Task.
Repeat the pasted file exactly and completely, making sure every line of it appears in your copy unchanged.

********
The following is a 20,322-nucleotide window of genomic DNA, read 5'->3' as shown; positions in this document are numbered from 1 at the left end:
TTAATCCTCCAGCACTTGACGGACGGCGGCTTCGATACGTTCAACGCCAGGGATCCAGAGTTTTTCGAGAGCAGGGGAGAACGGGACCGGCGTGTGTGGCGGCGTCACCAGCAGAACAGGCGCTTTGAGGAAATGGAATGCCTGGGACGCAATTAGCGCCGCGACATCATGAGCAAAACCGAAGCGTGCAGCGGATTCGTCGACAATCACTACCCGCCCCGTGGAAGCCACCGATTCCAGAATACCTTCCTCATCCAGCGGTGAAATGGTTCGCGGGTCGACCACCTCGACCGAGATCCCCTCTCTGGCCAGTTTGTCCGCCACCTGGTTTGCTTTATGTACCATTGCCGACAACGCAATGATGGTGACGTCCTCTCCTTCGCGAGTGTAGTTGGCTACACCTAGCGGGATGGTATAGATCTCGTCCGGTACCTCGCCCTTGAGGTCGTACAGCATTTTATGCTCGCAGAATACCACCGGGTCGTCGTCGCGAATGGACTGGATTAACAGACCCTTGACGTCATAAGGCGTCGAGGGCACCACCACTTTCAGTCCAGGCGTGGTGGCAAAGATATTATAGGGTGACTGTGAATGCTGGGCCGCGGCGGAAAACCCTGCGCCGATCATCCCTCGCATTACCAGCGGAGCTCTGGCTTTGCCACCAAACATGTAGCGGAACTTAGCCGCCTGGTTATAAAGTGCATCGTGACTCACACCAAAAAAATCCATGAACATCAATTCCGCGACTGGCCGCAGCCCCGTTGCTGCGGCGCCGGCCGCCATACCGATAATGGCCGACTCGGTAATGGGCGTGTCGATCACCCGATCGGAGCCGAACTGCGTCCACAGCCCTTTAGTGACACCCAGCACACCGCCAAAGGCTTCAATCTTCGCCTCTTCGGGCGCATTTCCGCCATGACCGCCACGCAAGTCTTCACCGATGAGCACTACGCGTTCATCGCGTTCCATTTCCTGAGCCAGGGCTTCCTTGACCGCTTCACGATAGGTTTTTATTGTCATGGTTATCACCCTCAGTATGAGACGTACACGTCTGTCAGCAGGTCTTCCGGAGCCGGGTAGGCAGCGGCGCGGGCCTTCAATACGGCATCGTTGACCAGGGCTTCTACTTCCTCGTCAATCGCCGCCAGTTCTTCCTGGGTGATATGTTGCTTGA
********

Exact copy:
The following is a 20,322-nucleotide window of genomic DNA, read 5'->3' as shown; positions in this document are numbered from 1 at the left end:
TTAATCCTCCAGCACTTGACGGACGGCGGCTTCGATACGTTCAACGCCAGGGATCCAGAGTTTTTCGAGAGCAGGGGAGAACGGGACCGGCGTGTGTGGCGGCGTCACCAGCAGAACAGGCGCTTTGAGGAAATGGAATGCCTGGGACGCAATTAGCGCCGCGACATCATGAGCAAAACCGAAGCGTGCAGCGGATTCGTCGACAATCACTACCCGCCCCGTGGAAGCCACCGATTCCAGAATACCTTCCTCATCCAGCGGTGAAATGGTTCGCGGGTCGACCACCTCGACCGAGATCCCCTCTCTGGCCAGTTTGTCCGCCACCTGGTTTGCTTTATGTACCATTGCCGACAACGCAATGATGGTGACGTCCTCTCCTTCGCGAGTGTAGTTGGCTACACCTAGCGGGATGGTATAGATCTCGTCCGGTACCTCGCCCTTGAGGTCGTACAGCATTTTATGCTCGCAGAATACCACCGGGTCGTCGTCGCGAATGGACTGGATTAACAGACCCTTGACGTCATAAGGCGTCGAGGGCACCACCACTTTCAGTCCAGGCGTGGTGGCAAAGATATTATAGGGTGACTGTGAATGCTGGGCCGCGGCGGAAAACCCTGCGCCGATCATCCCTCGCATTACCAGCGGAGCTCTGGCTTTGCCACCAAACATGTAGCGGAACTTAGCCGCCTGGTTATAAAGTGCATCGTGACTCACACCAAAAAAATCCATGAACATCAATTCCGCGACTGGCCGCAGCCCCGTTGCTGCGGCGCCGGCCGCCATACCGATAATGGCCGACTCGGTAATGGGCGTGTCGATCACCCGATCGGAGCCGAACTGCGTCCACAGCCCTTTAGTGACACCCAGCACACCGCCAAAGGCTTCAATCTTCGCCTCTTCGGGCGCATTTCCGCCATGACCGCCACGCAAGTCTTCACCGATGAGCACTACGCGTTCATCGCGTTCCATTTCCTGAGCCAGGGCTTCCTTGACCGCTTCACGATAGGTTTTTATTGTCATGGTTATCACCCTCAGTATGAGACGTACACGTCTGTCAGCAGGTCTTCCGGAGCCGGGTAGGCAGCGGCGCGGGCCTTCAATACGGCATCGTTGACCAGGGCTTCTACTTCCTCGTCAATCGCCGCCAGTTCTTCCTGGGTGATATGTTGCTTGA